Hezbollah sources cited in a unique speak peak into the Lebanese Iran-proxy terror group claim that they have gained powerful weapons and experience from the Syrian civil war, which will allow them to invade Israel in their third war against the Jewish state.
The Foreign Policy article Thursday, entitled "Hezbollah's Death Valley," spoke about Hezbollah's involvement in Syria, where it is fighting to prop up Bashar al-Assad's regime on Iran's orders. It has lost many of its terrorists there, but sources in the group told the paper the fighting has only helped them.
“In the next war, Hezbollah won’t stay on the borders, and the Israeli settlements in the north will not be protected from this," a source close to the terror group based in southern Lebanon told the paper, claiming Hezbollah now for the first time can infiltrate Israel in open war.
"Hezbollah will bring the war to them, and Israel’s biggest concern is over Hezbollah’s experience in Syria, as it now has the experience to be offensive rather than just defensive.”
That message was repeated by the sources in the article, with another saying, "the resistance won’t stay in Lebanon; it will reach the Galilee. It will not look like the 2006 war at all.”
The claims by Hezbollah sources come even as the Gulf Cooperation Council (GCC) on Wednesday declared the group a terrorist organization, citing Hezbollah's activity in the Gulf states recruiting terrorists and smuggling weapons - a point that was not raised in the article.
Iran and Hezbollah both responded to the declaration with fury, apparently upset at how the move may impact the group. GCC's declaration came a week after Saudi Arabia halted a $3 billion program funding equipment for Lebanese security forces over the danger posed by Hezbollah.
A revamped arsenal
The Foreign Policy article also explored the arsenal of Hezbollah, noting that it has upgraded from the largely unguided missiles it fired in mass quantity on Israel in the 2006 Second Lebanon War.
Analysts and sources close to the terror group say it now has "tactical ballistic missiles, Scud missiles, Fateh-110 Iranian missiles, and M-600 missiles, a Syrian modified version of the Fateh-110."
Jeffrey White, a defense analyst at the Washington Institute for Near East Policy, told the paper that "now Hezbollah has the ability to strike guided munitions across Israel; they can hit targets inside Israel - including central and southern areas - with increased accuracy, including command posts, airfields, and major economic targets."
According to White, Hezbollah also has advanced air-defense systems and Yakhont naval cruise missiles.
"This is new. Ninety-five percent of the naval activity in 2006 was from the Israeli side, so in the next war the naval operations could look quite different," said White.
Hezbollah sources were less willing to speaking about their arsenal, with one saying, "each war there are new surprises in terms of weapons, and we never reveal what we have until the time is ready."
Lessons from Syria
Many have argued that Hezbollah's longstanding involvement in Syria has kept it bogged down and stopped it from attacking Israel, but sources close to the terror group told Foreign Policy that Hezbollah has in fact improved its capabilities in Syria in preparation for its next war against the Jewish state.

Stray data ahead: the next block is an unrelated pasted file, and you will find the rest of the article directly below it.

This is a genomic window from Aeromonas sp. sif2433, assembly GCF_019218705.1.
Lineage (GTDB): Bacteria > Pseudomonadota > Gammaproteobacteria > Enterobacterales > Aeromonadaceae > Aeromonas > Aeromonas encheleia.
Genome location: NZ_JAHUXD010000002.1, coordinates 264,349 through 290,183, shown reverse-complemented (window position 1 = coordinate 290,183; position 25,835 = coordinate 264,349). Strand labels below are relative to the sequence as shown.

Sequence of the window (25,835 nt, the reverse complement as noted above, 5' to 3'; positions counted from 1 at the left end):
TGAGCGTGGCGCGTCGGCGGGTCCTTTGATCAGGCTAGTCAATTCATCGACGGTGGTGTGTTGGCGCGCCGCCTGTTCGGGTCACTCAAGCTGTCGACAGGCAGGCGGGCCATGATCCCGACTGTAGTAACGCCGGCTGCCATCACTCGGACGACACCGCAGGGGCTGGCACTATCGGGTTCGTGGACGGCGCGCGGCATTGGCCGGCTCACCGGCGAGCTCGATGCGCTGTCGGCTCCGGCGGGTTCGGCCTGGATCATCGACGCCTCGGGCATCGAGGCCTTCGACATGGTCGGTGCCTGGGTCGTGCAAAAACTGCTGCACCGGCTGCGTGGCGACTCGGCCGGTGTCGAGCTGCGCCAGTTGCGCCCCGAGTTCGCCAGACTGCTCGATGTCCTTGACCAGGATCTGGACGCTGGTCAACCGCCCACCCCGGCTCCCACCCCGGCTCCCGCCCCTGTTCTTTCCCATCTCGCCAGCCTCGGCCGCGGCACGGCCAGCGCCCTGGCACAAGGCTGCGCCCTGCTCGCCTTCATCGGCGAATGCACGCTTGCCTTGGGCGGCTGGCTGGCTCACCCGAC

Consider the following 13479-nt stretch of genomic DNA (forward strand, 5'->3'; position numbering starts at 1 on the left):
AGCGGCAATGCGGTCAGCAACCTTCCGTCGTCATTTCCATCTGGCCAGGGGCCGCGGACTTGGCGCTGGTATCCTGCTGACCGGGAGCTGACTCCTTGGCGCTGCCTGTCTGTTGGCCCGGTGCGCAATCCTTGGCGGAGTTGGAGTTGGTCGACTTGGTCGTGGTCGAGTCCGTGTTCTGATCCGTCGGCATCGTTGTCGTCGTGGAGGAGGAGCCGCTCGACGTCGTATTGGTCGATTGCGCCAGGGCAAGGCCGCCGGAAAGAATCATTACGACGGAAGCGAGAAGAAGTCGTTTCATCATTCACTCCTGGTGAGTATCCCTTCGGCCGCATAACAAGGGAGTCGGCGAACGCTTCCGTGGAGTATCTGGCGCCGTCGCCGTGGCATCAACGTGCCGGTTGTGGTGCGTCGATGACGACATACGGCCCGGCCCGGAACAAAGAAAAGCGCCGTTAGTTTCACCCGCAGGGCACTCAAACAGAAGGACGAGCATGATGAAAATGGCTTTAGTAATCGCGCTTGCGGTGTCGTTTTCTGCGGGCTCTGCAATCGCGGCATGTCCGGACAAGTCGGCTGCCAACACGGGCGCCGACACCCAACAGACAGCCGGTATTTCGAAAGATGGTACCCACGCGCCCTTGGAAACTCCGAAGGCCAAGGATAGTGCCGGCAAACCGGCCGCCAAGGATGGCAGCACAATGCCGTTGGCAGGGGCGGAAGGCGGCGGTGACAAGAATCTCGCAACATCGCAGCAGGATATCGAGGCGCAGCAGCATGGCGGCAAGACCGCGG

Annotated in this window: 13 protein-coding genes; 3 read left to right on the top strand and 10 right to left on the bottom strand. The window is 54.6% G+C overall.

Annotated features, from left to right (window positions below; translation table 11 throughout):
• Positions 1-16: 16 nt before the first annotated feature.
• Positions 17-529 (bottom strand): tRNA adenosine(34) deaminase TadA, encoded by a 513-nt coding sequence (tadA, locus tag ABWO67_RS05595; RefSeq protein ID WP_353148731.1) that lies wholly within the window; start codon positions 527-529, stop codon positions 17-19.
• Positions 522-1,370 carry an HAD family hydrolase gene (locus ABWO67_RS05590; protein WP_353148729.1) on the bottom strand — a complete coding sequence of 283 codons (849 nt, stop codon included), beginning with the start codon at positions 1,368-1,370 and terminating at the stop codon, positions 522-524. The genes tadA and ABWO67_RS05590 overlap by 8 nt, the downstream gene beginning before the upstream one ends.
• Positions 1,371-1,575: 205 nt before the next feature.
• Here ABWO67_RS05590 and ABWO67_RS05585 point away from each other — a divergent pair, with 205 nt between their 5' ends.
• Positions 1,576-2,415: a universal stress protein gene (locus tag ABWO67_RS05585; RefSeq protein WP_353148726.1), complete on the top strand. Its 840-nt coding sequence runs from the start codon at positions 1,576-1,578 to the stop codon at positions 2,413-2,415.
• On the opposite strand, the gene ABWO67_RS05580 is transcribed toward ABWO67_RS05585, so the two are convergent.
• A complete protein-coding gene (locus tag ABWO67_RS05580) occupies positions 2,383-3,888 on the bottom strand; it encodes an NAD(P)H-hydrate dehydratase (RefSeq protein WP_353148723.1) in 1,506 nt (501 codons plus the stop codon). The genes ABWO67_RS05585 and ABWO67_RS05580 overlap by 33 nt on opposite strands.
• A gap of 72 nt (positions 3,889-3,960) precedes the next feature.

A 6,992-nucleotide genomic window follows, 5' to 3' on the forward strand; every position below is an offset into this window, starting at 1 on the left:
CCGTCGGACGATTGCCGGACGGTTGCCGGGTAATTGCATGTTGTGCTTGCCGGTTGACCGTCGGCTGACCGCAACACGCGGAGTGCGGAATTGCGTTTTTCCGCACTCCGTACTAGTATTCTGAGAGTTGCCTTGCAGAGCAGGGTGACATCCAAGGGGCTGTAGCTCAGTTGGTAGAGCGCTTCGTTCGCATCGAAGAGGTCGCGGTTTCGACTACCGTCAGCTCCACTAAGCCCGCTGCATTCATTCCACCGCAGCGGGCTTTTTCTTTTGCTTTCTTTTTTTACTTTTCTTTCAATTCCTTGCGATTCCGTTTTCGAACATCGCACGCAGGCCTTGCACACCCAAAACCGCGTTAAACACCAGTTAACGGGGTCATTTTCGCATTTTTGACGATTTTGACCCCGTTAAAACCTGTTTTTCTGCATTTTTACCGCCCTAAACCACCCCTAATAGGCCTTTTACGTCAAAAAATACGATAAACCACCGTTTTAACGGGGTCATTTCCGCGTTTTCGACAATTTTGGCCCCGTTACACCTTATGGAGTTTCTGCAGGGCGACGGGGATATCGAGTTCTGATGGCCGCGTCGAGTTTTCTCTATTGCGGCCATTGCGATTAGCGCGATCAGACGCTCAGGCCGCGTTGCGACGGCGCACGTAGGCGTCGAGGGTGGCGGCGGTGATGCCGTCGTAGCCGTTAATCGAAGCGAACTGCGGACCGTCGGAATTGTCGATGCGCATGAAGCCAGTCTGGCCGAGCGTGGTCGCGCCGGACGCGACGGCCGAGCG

"Our fighters are getting training and experience through the work they are doing in Syria, and this is a great concern for the Israelis," said a Hezbollah source. "And our work there won’t distract us from the southern front against Israel."
In Syria, Hezbollah is said to have developed a command-and-control structure, in addition to using drones for reconnaissance, and maintaining long supply lines.
Thanks to that experience, the same Hezbollah source claimed that the Israelis "think we have the ability to not just invade villages in their north, but also stay and control the areas."
Regional factors keeping the quiet?
However it is still widely appraised that the terrorist organization will not launch an attack on Israel in the near future, largely because Lebanon is more politically divided, with many opposed to the Shi'ite terror group's actions in Syria and Lebanon.
According to the Foreign Policy article, Hezbollah is facing a problem because those who oppose the group in Lebanon will not house those fleeing southern Lebanon if the terrorists start another war against Israel, and Syria cannot be used to house fleeing Lebanese as it was in 2006.
Randa Slim, an expert at the Middle East Institute, told the paper that the messy situation in Syria where Russia and Iran are also involved in addition to the US-led coalition is working to decrease the chances of Hezbollah attacking Israel.
"The fact there are so many players in the mix creates more of a deterrent factor than a catalyst. Neither Russia nor Iran wants a war in the south with Israel right now," said Slim.
For Israel's part it also would not want to drag in additional players in a war with Hezbollah and therefore would likely limit the focus of any conflict to Lebanon leaving Syria out of the picture, said Slim.
"Today, you would have a multisided, multiparty war that could be extremely messy and complicated, with the possibility of a reshuffling of alliances. Israel wants to keep it clean, between Hezbollah and Israel, and therefore keep it within Lebanon," she said.